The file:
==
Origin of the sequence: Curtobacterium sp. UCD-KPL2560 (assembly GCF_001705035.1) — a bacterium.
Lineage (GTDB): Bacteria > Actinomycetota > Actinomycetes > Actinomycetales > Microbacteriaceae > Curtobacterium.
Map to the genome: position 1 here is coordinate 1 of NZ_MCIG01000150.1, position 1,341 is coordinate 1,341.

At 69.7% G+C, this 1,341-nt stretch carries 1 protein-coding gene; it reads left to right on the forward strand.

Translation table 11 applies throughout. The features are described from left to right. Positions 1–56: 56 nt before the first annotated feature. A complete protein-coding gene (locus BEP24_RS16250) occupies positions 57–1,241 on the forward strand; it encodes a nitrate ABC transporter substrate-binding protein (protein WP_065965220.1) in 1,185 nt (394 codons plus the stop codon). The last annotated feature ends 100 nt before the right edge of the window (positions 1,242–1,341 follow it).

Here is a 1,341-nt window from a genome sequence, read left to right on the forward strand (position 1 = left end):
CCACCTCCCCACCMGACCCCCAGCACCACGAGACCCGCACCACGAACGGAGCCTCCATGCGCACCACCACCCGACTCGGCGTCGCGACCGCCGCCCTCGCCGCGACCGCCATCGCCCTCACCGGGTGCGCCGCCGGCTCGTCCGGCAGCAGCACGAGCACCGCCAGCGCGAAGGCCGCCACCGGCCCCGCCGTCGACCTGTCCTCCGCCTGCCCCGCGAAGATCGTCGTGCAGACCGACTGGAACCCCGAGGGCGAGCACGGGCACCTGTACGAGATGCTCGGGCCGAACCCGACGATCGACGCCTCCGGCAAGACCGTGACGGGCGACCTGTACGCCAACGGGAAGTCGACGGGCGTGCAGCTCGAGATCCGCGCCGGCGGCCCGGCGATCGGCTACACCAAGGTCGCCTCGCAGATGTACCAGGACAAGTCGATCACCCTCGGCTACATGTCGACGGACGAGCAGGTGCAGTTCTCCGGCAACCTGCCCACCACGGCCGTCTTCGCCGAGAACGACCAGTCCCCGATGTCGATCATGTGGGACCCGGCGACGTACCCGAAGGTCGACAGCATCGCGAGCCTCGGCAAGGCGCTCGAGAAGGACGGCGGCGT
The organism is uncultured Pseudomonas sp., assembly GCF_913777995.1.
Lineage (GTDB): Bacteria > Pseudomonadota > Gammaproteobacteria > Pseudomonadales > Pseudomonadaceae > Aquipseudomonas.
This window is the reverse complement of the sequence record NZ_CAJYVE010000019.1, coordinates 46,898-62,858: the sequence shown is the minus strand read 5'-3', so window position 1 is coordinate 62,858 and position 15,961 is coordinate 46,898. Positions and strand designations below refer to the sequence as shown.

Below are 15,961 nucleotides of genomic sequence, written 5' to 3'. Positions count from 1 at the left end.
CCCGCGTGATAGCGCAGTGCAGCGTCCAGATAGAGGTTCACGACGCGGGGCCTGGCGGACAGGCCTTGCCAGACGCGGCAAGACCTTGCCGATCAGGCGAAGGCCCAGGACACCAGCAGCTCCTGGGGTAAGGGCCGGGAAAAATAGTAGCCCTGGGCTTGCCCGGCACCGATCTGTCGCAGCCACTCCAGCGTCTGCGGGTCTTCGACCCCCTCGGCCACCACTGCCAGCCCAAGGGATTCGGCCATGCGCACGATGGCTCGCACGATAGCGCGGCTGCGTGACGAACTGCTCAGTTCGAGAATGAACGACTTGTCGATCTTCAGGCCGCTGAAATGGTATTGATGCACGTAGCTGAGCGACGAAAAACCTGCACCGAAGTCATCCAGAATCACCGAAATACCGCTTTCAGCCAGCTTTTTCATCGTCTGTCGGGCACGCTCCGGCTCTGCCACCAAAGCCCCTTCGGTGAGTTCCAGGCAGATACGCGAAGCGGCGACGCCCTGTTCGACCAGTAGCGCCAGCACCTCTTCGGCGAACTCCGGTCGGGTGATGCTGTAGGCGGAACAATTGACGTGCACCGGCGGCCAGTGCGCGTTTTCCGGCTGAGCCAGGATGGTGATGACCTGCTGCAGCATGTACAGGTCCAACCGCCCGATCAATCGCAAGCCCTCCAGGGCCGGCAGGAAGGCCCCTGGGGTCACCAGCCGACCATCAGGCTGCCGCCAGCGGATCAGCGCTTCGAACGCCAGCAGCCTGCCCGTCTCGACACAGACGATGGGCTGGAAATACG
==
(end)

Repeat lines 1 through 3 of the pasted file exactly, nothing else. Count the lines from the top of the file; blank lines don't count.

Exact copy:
Origin of the sequence: Curtobacterium sp. UCD-KPL2560 (assembly GCF_001705035.1) — a bacterium.
Lineage (GTDB): Bacteria > Actinomycetota > Actinomycetes > Actinomycetales > Microbacteriaceae > Curtobacterium.
Map to the genome: position 1 here is coordinate 1 of NZ_MCIG01000150.1, position 1,341 is coordinate 1,341.